The powder room was also tight and the only time we shared one space during our trip. Compact corner shower was a continual fight with the shower curtain! No matter how much you tried, water escaped confinement.

One of my favorite spots was at the v.e.r.y back part of the apartment. It was partially covered with plexi for rain protection, with the remainder open and uncovered letting all the sunshine in.

Every time I sat out there I found more ‘things’ hidden amongst the foliage. There was a lot of stuff placed in the outdoor living area.

When I said this may be the best AirBNB ever, the owner truly thought of everything. She left us a new box of Nespresso cups for coffee, sugar cubes, snack cookies and a sugar-free option. Recommendations for restaurants, directions for nearby shops and extra powder room supplies were found. This doesn’t seem like much, but I absolutely could not think of a thing in the place that ‘wished we had’. Now, as you can see in the photos above, this place was quirky, which added additional charm.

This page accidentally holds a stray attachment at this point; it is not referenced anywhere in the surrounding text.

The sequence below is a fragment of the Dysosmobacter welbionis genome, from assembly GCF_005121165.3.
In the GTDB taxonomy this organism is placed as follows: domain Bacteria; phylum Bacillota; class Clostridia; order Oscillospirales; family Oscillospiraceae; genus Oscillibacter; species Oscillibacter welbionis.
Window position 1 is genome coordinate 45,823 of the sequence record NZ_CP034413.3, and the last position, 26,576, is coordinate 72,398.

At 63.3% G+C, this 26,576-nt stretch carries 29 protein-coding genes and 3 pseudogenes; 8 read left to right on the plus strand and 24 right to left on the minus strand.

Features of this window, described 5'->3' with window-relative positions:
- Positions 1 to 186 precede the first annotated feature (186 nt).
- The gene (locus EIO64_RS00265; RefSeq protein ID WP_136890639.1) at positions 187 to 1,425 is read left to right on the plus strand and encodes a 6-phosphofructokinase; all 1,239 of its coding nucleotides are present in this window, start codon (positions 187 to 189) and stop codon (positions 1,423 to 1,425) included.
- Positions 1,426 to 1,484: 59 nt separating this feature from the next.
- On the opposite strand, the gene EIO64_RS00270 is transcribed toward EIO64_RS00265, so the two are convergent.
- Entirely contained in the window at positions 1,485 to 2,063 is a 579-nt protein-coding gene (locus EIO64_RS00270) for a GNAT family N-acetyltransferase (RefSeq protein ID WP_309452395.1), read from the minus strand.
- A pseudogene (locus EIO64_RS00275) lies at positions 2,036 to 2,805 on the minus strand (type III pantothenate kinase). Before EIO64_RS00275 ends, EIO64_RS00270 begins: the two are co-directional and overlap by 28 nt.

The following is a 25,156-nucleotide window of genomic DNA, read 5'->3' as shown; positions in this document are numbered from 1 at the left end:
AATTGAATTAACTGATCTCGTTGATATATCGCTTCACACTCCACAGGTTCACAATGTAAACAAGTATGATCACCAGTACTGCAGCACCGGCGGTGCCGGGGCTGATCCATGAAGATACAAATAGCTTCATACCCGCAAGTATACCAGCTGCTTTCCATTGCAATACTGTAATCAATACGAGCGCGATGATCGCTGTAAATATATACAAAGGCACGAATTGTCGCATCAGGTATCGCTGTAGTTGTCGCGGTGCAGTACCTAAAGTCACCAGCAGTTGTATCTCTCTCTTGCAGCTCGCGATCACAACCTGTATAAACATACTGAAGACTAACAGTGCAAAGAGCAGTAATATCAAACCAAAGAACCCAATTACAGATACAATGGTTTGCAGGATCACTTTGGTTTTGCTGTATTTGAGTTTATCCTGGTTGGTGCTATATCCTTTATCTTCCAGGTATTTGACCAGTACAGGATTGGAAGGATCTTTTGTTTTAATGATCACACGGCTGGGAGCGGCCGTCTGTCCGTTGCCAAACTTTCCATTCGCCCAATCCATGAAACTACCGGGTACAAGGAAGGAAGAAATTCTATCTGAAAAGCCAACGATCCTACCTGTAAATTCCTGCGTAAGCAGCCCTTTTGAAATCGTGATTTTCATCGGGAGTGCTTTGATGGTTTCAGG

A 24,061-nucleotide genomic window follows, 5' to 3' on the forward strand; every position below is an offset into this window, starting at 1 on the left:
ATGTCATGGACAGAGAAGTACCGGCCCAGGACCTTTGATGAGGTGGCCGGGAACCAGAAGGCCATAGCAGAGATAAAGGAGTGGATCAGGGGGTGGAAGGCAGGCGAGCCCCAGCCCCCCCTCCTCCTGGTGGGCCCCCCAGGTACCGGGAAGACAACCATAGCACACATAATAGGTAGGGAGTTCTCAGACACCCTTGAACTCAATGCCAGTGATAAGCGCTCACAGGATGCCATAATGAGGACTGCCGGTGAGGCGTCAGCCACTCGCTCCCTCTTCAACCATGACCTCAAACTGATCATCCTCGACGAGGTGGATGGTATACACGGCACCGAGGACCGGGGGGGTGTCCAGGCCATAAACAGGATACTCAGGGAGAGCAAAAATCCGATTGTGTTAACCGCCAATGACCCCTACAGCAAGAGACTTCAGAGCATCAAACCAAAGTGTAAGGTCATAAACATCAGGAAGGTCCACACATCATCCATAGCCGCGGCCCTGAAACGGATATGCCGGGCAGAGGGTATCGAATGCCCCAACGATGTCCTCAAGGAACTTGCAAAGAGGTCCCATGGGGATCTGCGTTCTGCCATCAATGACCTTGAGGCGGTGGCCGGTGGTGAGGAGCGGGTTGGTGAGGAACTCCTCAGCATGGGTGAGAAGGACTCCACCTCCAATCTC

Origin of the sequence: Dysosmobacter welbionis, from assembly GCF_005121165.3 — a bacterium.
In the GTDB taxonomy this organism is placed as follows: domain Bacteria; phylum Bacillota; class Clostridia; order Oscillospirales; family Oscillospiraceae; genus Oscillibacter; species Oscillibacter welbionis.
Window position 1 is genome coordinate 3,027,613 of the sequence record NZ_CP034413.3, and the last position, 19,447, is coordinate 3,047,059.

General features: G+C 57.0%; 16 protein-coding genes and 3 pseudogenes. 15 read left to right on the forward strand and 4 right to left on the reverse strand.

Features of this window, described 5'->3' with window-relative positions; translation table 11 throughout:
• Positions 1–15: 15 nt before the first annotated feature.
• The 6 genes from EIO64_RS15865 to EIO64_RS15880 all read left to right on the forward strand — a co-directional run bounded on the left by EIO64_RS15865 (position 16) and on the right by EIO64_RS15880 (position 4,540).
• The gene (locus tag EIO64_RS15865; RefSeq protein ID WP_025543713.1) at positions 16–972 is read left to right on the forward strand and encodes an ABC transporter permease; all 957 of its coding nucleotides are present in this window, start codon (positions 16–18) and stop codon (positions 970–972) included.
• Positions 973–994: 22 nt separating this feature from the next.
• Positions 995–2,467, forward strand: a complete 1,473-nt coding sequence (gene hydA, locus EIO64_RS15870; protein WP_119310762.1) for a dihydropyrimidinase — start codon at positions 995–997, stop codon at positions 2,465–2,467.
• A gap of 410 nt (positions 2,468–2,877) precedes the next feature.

We had to walk sooooooo far for lunch. Not. 100 yards (maybe) and we had arrived. Tapeo. Remember that name if you ever go to Barcelona. Spanish tapas were prevalent in the area we visited. Perfect for me. Get to try lots of things and not waste food.

Tapas, defined as appetizer or snack in Spanish cuisine.

What do (should) you start every meal in Barcelona with?

We stayed with the red wine sangria. First ordering a 1/2 liter. Ordered another 1/2 liter and possibly one additional glass. What can I say, it was that good.